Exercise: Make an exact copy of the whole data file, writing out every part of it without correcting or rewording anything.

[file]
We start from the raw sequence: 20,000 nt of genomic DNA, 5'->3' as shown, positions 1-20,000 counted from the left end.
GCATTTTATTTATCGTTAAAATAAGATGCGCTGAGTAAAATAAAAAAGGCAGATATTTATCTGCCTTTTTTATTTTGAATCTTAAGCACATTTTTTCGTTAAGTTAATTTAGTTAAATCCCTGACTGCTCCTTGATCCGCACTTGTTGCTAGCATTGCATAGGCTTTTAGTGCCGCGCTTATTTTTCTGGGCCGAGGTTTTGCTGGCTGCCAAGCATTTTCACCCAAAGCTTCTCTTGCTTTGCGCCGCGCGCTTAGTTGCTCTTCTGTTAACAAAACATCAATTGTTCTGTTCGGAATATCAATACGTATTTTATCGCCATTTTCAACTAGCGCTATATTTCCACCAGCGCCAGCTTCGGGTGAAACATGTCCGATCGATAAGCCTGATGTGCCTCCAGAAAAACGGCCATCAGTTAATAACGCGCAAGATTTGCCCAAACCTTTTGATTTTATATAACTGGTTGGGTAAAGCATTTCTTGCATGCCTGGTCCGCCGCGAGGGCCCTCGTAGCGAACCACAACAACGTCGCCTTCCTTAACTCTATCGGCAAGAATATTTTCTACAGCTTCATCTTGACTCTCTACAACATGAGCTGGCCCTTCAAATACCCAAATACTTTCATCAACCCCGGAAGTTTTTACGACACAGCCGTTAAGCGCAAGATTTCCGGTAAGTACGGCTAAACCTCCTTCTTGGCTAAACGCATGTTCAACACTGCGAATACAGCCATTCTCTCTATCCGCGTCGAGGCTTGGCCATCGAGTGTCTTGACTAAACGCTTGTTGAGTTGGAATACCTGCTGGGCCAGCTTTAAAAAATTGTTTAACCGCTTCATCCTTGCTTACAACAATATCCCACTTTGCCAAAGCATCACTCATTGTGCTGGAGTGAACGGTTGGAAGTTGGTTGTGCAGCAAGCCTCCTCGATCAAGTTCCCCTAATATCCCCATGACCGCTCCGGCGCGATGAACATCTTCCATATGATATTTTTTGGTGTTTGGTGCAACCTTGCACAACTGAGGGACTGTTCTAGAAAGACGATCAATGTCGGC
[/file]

We start from the raw sequence: 20,000 nt of genomic DNA, 5'->3' as shown, positions 1-20,000 counted from the left end.
GCATTTTATTTATCGTTAAAATAAGATGCGCTGAGTAAAATAAAAAAGGCAGATATTTATCTGCCTTTTTTATTTTGAATCTTAAGCACATTTTTTCGTTAAGTTAATTTAGTTAAATCCCTGACTGCTCCTTGATCCGCACTTGTTGCTAGCATTGCATAGGCTTTTAGTGCCGCGCTTATTTTTCTGGGCCGAGGTTTTGCTGGCTGCCAAGCATTTTCACCCAAAGCTTCTCTTGCTTTGCGCCGCGCGCTTAGTTGCTCTTCTGTTAACAAAACATCAATTGTTCTGTTCGGAATATCAATACGTATTTTATCGCCATTTTCAACTAGCGCTATATTTCCACCAGCGCCAGCTTCGGGTGAAACATGTCCGATCGATAAGCCTGATGTGCCTCCAGAAAAACGGCCATCAGTTAATAACGCGCAAGATTTGCCCAAACCTTTTGATTTTATATAACTGGTTGGGTAAAGCATTTCTTGCATGCCTGGTCCGCCGCGAGGGCCCTCGTAGCGAACCACAACAACGTCGCCTTCCTTAACTCTATCGGCAAGAATATTTTCTACAGCTTCATCTTGACTCTCTACAACATGAGCTGGCCCTTCAAATACCCAAATACTTTCATCAACCCCGGAAGTTTTTACGACACAGCCGTTAAGCGCAAGATTTCCGGTAAGTACGGCTAAACCTCCTTCTTGGCTAAACGCATGTTCAACACTGCGAATACAGCCATTCTCTCTATCCGCGTCGAGGCTTGGCCATCGAGTGTCTTGACTAAACGCTTGTTGAGTTGGAATACCTGCTGGGCCAGCTTTAAAAAATTGTTTAACCGCTTCATCCTTGCTTACAACAATATCCCACTTTGCCAAAGCATCACTCATTGTGCTGGAGTGAACGGTTGGAAGTTGGTTGTGCAGCAAGCCTCCTCGATCAAGTTCCCCTAATATCCCCATGACCGCTCCGGCGCGATGAACATCTTCCATATGATATTTTTTGGTGTTTGGTGCAACCTTGCACAACTGAGGGACTGTTCTAGAAAGACGATCAATGTCGGC